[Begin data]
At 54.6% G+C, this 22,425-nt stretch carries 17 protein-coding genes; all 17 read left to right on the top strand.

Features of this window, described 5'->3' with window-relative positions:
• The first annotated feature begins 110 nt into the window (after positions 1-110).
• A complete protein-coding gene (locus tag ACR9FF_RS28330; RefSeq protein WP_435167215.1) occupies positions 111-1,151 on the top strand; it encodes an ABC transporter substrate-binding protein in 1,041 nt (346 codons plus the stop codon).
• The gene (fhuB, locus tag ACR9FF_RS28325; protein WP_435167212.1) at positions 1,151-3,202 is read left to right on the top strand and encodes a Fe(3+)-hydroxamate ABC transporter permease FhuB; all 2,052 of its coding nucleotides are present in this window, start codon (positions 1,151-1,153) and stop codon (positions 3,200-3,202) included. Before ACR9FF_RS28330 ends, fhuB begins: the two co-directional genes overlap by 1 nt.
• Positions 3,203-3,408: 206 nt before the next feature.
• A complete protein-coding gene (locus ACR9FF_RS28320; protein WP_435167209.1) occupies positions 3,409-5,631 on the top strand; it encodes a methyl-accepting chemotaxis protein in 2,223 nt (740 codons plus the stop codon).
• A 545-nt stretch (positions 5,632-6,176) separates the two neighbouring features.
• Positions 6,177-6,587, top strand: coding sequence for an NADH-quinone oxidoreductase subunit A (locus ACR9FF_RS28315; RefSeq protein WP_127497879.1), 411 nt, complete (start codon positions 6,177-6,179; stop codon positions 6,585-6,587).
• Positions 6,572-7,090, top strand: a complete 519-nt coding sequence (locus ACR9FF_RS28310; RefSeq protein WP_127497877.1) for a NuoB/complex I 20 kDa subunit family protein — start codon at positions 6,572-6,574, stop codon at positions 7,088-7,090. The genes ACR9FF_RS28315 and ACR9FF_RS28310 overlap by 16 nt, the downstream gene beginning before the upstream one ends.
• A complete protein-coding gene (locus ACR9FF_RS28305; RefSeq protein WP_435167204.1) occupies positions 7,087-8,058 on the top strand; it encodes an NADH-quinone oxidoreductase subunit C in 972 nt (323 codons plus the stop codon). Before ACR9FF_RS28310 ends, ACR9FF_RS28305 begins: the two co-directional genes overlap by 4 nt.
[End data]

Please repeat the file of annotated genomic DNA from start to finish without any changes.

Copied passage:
At 54.6% G+C, this 22,425-nt stretch carries 17 protein-coding genes; all 17 read left to right on the top strand.

Features of this window, described 5'->3' with window-relative positions:
• The first annotated feature begins 110 nt into the window (after positions 1-110).
• A complete protein-coding gene (locus tag ACR9FF_RS28330; RefSeq protein WP_435167215.1) occupies positions 111-1,151 on the top strand; it encodes an ABC transporter substrate-binding protein in 1,041 nt (346 codons plus the stop codon).
• The gene (fhuB, locus tag ACR9FF_RS28325; protein WP_435167212.1) at positions 1,151-3,202 is read left to right on the top strand and encodes a Fe(3+)-hydroxamate ABC transporter permease FhuB; all 2,052 of its coding nucleotides are present in this window, start codon (positions 1,151-1,153) and stop codon (positions 3,200-3,202) included. Before ACR9FF_RS28330 ends, fhuB begins: the two co-directional genes overlap by 1 nt.
• Positions 3,203-3,408: 206 nt before the next feature.
• A complete protein-coding gene (locus ACR9FF_RS28320; protein WP_435167209.1) occupies positions 3,409-5,631 on the top strand; it encodes a methyl-accepting chemotaxis protein in 2,223 nt (740 codons plus the stop codon).
• A 545-nt stretch (positions 5,632-6,176) separates the two neighbouring features.
• Positions 6,177-6,587, top strand: coding sequence for an NADH-quinone oxidoreductase subunit A (locus ACR9FF_RS28315; RefSeq protein WP_127497879.1), 411 nt, complete (start codon positions 6,177-6,179; stop codon positions 6,585-6,587).
• Positions 6,572-7,090, top strand: a complete 519-nt coding sequence (locus ACR9FF_RS28310; RefSeq protein WP_127497877.1) for a NuoB/complex I 20 kDa subunit family protein — start codon at positions 6,572-6,574, stop codon at positions 7,088-7,090. The genes ACR9FF_RS28315 and ACR9FF_RS28310 overlap by 16 nt, the downstream gene beginning before the upstream one ends.
• A complete protein-coding gene (locus ACR9FF_RS28305; RefSeq protein WP_435167204.1) occupies positions 7,087-8,058 on the top strand; it encodes an NADH-quinone oxidoreductase subunit C in 972 nt (323 codons plus the stop codon). Before ACR9FF_RS28310 ends, ACR9FF_RS28305 begins: the two co-directional genes overlap by 4 nt.